Incipio announced a new iPhone 6 battery case at CES earlier in January, with a huge 3,000mAh battery pack that would essentially double the life of the iPhone 6 and then some, but does the overall case impress?
iPhone battery cases have gained popularity over the last couple of years, with Mophie leading most of the way. The truth is, iPhone battery life sucks for most users. Some heavy iPhone users can’t get through an entire day on a reasonable charge, and they can’t get near an outlet to charge it up. This is where a battery case can come in handy. It allows you to essentially add double the battery life to the iPhone, as long as you’re okay with a thick and heavy case.
The [easyazon_link asin=”B00RZV2MT4″ locale=”US” new_window=”default” nofollow=”default” tag=”gbm-ea-20″ add_to_cart=”default” cloaking=”default” localization=”default” popups=”default”]OffGRID Express[/easyazon_link] is reasonably priced at $80, especially since it comes with a 3,000mAh battery on the inside, beating out Mophie’s new Juice Pack Air by 250mAh and priced $20 less, making Incipio’s battery case a better buy on paper, but we’ll have to dig deeper to see if saving $20 and gaining a whole 250mAh is really worth it in the end.
Incipio’s new iPhone 6 case rocks a matte black finish that isn’t anything amazing, but it’s sleek and simple, which many users will appreciate. In fact, the matte finish gives the case a quality look and feel, which is something that I can’t say with Mophie’s glossy plastic battery cases, which make them look like cheap toys.
However, I’d have to say that Mophie’s cases are probably a bit more well-built overall than Incipio’s OffGRID Express. The plastic of the Incipio case creaks quite a bit, making it feel cheaper, and it’s also way harder to insert an iPhone 6 into.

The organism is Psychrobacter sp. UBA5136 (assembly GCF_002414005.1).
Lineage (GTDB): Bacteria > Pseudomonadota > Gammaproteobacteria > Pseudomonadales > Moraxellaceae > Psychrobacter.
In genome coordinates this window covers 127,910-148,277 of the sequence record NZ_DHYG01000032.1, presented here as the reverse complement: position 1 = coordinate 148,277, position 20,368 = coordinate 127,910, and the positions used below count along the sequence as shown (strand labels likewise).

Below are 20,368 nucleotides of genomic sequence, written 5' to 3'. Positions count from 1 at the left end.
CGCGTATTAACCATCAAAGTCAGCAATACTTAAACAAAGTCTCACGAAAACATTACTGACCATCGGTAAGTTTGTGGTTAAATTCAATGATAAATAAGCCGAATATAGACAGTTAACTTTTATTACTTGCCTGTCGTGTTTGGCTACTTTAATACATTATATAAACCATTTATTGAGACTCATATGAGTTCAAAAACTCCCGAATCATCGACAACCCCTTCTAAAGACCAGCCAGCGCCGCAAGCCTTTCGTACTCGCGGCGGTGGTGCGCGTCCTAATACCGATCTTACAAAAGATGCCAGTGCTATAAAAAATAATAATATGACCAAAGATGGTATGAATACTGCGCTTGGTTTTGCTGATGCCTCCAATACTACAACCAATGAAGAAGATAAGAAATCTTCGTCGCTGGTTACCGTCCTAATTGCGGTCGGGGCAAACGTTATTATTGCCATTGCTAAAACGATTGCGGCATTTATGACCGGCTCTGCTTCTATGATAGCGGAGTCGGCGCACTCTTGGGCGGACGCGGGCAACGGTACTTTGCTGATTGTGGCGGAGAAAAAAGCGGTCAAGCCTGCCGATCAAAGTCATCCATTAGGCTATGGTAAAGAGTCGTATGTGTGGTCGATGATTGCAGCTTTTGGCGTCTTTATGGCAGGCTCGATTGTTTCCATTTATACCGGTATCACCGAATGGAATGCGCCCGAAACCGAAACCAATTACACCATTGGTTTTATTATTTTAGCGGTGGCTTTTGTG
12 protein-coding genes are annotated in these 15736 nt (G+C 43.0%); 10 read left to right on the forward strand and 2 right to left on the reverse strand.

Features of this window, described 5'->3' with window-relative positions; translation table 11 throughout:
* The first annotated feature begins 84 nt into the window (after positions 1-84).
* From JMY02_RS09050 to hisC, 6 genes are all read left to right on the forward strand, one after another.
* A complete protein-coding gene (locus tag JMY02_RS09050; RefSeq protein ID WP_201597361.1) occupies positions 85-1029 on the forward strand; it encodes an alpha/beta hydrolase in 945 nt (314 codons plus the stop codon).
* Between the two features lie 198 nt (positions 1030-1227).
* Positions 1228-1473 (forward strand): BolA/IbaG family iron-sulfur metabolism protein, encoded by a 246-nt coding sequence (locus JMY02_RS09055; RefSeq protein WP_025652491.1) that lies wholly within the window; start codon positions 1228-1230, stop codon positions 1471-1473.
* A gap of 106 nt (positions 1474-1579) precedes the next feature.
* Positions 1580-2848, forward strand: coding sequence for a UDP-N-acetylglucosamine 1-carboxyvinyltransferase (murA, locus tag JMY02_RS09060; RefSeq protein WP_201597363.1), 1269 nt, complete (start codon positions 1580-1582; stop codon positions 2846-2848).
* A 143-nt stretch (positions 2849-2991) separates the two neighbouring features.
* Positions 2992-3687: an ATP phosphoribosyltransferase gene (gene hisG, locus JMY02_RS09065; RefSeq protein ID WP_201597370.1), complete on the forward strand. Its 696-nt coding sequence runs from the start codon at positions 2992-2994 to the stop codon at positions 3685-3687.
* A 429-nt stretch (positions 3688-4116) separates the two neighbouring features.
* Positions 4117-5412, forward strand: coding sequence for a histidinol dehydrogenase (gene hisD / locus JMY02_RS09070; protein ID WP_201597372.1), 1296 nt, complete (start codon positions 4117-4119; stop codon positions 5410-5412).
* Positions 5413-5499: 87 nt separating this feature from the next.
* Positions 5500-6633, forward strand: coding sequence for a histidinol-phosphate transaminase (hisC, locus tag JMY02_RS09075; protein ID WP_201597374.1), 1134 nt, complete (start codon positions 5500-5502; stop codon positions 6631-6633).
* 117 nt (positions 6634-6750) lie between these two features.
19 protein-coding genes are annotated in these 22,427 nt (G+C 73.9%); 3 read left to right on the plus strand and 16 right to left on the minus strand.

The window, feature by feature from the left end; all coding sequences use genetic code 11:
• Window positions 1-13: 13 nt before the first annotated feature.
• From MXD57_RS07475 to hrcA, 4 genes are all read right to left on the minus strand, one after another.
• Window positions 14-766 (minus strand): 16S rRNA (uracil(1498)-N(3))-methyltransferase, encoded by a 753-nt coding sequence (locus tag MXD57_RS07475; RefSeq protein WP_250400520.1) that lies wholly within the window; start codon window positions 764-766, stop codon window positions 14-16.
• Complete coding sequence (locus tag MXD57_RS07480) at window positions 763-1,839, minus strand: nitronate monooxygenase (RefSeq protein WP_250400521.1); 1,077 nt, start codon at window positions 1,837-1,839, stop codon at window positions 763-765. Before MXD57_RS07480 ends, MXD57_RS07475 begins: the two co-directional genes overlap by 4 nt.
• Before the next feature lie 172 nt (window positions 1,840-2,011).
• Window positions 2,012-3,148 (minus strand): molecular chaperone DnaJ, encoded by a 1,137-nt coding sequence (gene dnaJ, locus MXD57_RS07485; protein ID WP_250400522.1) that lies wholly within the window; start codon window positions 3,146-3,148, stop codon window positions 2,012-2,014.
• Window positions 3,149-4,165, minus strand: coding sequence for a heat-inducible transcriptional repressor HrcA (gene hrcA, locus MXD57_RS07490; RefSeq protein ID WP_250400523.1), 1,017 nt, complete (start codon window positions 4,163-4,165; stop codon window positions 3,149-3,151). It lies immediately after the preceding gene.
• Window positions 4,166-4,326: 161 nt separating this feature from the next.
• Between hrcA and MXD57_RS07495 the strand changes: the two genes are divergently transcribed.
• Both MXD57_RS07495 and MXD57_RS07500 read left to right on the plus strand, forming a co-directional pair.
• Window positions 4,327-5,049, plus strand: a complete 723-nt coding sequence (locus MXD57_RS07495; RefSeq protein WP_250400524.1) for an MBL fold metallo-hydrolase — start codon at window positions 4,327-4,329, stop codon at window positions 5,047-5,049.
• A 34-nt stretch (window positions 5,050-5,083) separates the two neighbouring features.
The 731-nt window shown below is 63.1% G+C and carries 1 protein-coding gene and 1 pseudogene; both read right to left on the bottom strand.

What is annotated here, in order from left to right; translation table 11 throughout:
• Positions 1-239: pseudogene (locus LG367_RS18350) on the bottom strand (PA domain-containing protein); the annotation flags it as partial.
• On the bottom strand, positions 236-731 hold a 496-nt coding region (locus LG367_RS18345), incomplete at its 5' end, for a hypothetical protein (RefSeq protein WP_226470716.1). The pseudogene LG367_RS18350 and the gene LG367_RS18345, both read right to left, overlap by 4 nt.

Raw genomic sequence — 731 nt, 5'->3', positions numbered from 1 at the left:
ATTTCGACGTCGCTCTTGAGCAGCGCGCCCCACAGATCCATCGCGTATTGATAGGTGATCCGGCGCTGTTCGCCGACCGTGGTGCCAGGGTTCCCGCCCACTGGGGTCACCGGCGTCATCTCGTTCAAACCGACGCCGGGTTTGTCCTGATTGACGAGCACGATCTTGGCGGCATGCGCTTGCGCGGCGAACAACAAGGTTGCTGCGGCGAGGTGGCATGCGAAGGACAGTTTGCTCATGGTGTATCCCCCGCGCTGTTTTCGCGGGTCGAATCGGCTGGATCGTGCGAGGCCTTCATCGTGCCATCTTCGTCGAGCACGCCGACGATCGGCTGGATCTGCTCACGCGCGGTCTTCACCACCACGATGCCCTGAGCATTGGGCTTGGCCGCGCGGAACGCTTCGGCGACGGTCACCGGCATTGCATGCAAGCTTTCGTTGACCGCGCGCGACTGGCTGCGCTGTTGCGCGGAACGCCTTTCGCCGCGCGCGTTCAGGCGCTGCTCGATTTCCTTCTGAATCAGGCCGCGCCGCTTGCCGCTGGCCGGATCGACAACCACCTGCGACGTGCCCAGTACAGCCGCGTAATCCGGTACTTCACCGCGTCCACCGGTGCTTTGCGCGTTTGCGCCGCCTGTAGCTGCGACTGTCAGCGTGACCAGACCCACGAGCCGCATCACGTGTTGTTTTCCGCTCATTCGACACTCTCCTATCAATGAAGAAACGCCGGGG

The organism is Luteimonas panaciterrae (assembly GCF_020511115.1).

To install an iPhone 6 inside of the OffGRID Express, the case comes apart around the edges, with the bumper-like piece clipping in and out of the battery part. Unclipping it is kind of a pain in the butt and even snapping it back into place takes a bit of effort, simply because the clips can be very stubborn at times.
However, the overall design of the OffGRID Express has improved over previous models. The biggest improvements are the buttons that cover up the power button and volume buttons. They have a nice chrome finish and are a lot easier to press down. They actually feel way more natural to press down.
The only downside to battery cases is that the headphone jack requires an extender, since the bottom of the battery case covers it up. Luckily Incipio includes an extender in the package, allowing you to plug in headphones. However, if you’re like me, you use Bluetooth, so having access to the headphone jack isn’t an issue.
As for how the battery performs on the OffGRID Express, its 3,000mAh capacity makes it one of the highest-capacity iPhone 6 cases available, with only Tylt’s Energi case beating it out with a 3,200mAh capacity and the Mophie Juice Pack Plus cramming in 3,300mAh for $120. Still, if you’re looking for a high-capacity option, Incipio is a brand to consider.
That larger capacity charged my iPhone 6 from about 3% to 100% in just under two hours, and it still had about 15% to 20% of battery juice left. As for charging up the OffGRID’s battery itself using the included microUSB cable, it took about four hours to charge it from close-to-being-dead state to completely full. That’s a long time, but nothing out of the ordinary. Just make sure you give yourself plenty of time if you need to charge it up to 100%.
In the end, $80 for the OffGRID Express is a great price. The only thing I really hate about it is the installation process for putting your iPhone 6 in the case, but that’s really only something you’ll do once and be done with. Would I recommend it over Mophie’s new Juice Pack cases? It depends on your preferences. For me, the toggle on/off switch on the Mophie cases are more disirable to me, but if you’re looking to spend as little money as possible, the $80 for the OffGRID Express is a good way to go.
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